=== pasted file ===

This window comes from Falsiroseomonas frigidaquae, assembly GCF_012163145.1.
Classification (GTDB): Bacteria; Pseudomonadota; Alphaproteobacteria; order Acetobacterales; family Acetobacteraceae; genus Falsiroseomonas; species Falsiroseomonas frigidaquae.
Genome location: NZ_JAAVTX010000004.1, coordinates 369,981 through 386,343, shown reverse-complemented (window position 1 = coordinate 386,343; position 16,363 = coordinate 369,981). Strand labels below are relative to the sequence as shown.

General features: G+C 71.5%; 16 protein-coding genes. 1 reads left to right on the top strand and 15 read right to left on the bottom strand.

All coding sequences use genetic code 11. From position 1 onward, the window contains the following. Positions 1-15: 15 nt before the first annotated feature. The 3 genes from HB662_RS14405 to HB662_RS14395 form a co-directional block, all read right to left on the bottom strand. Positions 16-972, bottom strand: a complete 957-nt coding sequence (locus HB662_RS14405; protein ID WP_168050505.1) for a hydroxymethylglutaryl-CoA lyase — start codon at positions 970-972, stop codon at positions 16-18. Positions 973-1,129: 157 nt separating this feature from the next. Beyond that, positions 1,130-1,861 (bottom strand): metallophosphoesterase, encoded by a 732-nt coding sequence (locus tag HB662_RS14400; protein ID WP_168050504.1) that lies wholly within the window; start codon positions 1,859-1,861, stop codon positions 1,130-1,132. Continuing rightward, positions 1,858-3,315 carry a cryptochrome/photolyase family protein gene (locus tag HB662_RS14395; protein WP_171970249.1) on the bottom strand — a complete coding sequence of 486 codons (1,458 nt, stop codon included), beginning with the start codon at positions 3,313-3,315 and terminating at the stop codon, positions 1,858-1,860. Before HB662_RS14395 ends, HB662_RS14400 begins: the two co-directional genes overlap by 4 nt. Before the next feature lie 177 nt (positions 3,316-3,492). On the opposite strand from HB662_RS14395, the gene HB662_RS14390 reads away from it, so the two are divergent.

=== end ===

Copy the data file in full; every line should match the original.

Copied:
This window comes from Falsiroseomonas frigidaquae, assembly GCF_012163145.1.
Classification (GTDB): Bacteria; Pseudomonadota; Alphaproteobacteria; order Acetobacterales; family Acetobacteraceae; genus Falsiroseomonas; species Falsiroseomonas frigidaquae.
Genome location: NZ_JAAVTX010000004.1, coordinates 369,981 through 386,343, shown reverse-complemented (window position 1 = coordinate 386,343; position 16,363 = coordinate 369,981). Strand labels below are relative to the sequence as shown.

General features: G+C 71.5%; 16 protein-coding genes. 1 reads left to right on the top strand and 15 read right to left on the bottom strand.

All coding sequences use genetic code 11. From position 1 onward, the window contains the following. Positions 1-15: 15 nt before the first annotated feature. The 3 genes from HB662_RS14405 to HB662_RS14395 form a co-directional block, all read right to left on the bottom strand. Positions 16-972, bottom strand: a complete 957-nt coding sequence (locus HB662_RS14405; protein ID WP_168050505.1) for a hydroxymethylglutaryl-CoA lyase — start codon at positions 970-972, stop codon at positions 16-18. Positions 973-1,129: 157 nt separating this feature from the next. Beyond that, positions 1,130-1,861 (bottom strand): metallophosphoesterase, encoded by a 732-nt coding sequence (locus tag HB662_RS14400; protein ID WP_168050504.1) that lies wholly within the window; start codon positions 1,859-1,861, stop codon positions 1,130-1,132. Continuing rightward, positions 1,858-3,315 carry a cryptochrome/photolyase family protein gene (locus tag HB662_RS14395; protein WP_171970249.1) on the bottom strand — a complete coding sequence of 486 codons (1,458 nt, stop codon included), beginning with the start codon at positions 3,313-3,315 and terminating at the stop codon, positions 1,858-1,860. Before HB662_RS14395 ends, HB662_RS14400 begins: the two co-directional genes overlap by 4 nt. Before the next feature lie 177 nt (positions 3,316-3,492). On the opposite strand from HB662_RS14395, the gene HB662_RS14390 reads away from it, so the two are divergent.